In reaction to that ugly reality, many campaigners believe that the only way consumers can flex their muscle is not through buying, but through boycotts. In a world where there are so few products that a moral purist would actually want to support, boycotts have the simplicity of negation. And yes, they can work. You can point to the boycott of Barclays or the boycotts of genetically modified foods to see where consumers' power to stay away makes corporations change. But it's not always that simple.
For instance, are you even aware that this month you have been asked to boycott Esso, because of its terrible effect on the environment and its influence on American environmental policies? All sorts of disparate figures, from Bianca Jagger to Damien Hirst, have tried to alert you to the boycott, but the effect so far has been low-key maybe because the people who are most likely to support it are also pretty likely to be on bicycles and buses already, rather than filling up their people carriers. And even if you turned away from Esso, where would you take that people carrier? To Shell, or BP, no doubt, those leading lights of ethical business.
Boycotts may be the only behaviour that satisfies the purists, but for realists, who know that people are still going to go shopping and love it ethical consumerism still has some life left in it. And in one area, at least, it's booming. We all have to eat, and we've all been hit by more and more knowledge about how the production of the food we eat hurts us, hurts workers, hurts the animals, and hurts the land we live in.
Fairtrade, the mark you see on cocoa and chocolate and bananas, is one strategy whose time has come. If nothing else, it means you can watch programmes about modern-day slave-labour without weeping those fat tears straight into slave-produced cocoa. But much as she'd like to woman cannot live on Green and Black's chocolate alone. As we all know, the real boom is in organic food. The swirly blue Sainsbury's organic logo, the plain green Tesco's organic label, the dinky little packets of Crazy Jack apricots or Hipp babyfood you see them everywhere, because everyone with a bit of money to spare for their consciences is putting pennies into the organic kitty.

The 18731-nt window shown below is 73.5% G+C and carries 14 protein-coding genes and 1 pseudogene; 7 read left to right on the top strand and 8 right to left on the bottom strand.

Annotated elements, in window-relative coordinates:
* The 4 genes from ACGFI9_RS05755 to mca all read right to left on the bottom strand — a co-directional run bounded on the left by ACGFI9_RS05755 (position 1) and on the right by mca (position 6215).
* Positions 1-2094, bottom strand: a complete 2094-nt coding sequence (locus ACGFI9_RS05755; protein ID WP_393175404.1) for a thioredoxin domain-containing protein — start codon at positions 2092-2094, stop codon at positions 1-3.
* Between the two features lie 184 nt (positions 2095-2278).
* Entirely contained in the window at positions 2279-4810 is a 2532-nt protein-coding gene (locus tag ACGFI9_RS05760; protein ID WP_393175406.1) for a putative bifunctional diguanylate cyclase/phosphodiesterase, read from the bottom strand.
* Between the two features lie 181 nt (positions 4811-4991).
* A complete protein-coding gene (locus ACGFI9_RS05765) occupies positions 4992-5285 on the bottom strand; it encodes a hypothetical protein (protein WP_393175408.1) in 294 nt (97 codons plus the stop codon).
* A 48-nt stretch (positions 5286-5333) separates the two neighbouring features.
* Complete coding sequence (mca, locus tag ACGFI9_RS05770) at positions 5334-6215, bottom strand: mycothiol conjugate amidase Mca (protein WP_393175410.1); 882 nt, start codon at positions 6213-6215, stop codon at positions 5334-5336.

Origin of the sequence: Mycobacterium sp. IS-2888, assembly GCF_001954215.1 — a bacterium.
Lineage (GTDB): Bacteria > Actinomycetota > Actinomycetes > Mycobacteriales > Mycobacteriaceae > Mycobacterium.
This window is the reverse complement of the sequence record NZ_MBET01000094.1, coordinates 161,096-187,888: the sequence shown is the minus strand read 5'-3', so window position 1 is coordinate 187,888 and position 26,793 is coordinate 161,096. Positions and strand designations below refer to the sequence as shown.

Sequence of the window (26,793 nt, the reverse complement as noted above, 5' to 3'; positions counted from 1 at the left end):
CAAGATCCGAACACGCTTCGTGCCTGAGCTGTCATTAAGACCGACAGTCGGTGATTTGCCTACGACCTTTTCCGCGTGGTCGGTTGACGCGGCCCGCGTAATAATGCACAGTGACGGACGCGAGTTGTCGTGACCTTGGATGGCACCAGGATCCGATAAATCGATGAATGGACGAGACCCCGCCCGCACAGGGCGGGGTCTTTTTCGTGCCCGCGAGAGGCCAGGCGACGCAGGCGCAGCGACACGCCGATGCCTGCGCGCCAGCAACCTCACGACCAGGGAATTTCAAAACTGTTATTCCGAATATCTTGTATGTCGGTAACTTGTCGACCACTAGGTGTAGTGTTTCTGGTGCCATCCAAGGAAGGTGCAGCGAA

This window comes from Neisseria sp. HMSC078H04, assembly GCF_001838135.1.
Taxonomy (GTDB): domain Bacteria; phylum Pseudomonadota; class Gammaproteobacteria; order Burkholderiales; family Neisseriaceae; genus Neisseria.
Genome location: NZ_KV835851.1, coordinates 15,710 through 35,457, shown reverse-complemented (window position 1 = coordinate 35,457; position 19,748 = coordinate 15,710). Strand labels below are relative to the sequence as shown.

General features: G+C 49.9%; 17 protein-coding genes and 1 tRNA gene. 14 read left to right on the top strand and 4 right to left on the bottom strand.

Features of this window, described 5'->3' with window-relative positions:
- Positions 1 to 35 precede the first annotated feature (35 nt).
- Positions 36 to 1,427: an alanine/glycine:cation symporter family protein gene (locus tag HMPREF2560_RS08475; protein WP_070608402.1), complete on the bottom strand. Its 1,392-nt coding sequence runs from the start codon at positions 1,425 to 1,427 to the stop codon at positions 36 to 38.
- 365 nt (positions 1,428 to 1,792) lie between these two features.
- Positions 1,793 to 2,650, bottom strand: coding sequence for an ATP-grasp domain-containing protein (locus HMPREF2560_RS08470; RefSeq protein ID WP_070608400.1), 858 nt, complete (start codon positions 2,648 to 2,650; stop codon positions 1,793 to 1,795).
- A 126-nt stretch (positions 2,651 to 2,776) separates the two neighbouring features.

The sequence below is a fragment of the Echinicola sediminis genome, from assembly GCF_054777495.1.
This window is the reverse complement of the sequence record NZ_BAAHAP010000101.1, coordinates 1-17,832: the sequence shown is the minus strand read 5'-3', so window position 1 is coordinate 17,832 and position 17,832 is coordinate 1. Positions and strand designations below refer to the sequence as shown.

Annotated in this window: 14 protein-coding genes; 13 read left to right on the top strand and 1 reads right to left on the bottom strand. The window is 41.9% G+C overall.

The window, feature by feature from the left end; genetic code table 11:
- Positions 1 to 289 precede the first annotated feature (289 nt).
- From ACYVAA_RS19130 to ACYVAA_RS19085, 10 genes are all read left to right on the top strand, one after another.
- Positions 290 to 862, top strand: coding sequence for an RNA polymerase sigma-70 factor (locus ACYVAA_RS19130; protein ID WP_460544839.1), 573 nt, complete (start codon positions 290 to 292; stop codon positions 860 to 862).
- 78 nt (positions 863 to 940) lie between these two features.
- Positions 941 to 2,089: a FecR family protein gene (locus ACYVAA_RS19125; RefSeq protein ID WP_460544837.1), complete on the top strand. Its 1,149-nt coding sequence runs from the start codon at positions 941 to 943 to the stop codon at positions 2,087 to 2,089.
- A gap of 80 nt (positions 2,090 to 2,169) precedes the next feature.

It may still be the privilege only of the richer people in our society, but this new faith in the organic tag is big enough to be having a real effect on changing the way our food is produced. If the organic movement succeeds in its goals of reforming food production for good, then it will be a triumph for consumer power. But if consumers begin to lose faith in organic food, then the ground may never be made up.
In this context, a programme that is to be broadcast tonight, BBC2's The Money Programme, "Organic Dirt", is horribly timely. "If the public knew what I knew, the consumer confidence in organic food would be shattered," one expert confides at the beginning of the programme. It's not so much the evidence about the odd fraud or scam or slip-up that makes so disheartening, but the realisation that the supermarkets are using the organic label like any other brand, a way to improve their profit margins and whet customers' appetites, without entering into any practices that might have a sustainably good effect on British farming.
Undercutting British organic milk producers by buying from subsidised continental producers; importing organic vegetables from all over the world rather than supporting local organic farming; cutting corners at every stage on organic regulations; such practices make the promises of organic production completely empty. After all, if you leave a filthy footprint of pollution on the land by transporting organic produce from all over the globe, you wipe out the positive effects that reducing pesticide use might have on the environment.
Such counsel of caution can easily turn into counsels of despair. But, who knows, perhaps wake-up calls like these will translate into more urgency, more anger. After all, you don't have to believe that the world can be saved with peppermint foot lotion to believe that sometimes the choices we make at the till ring out more loudly than we think.Reuse content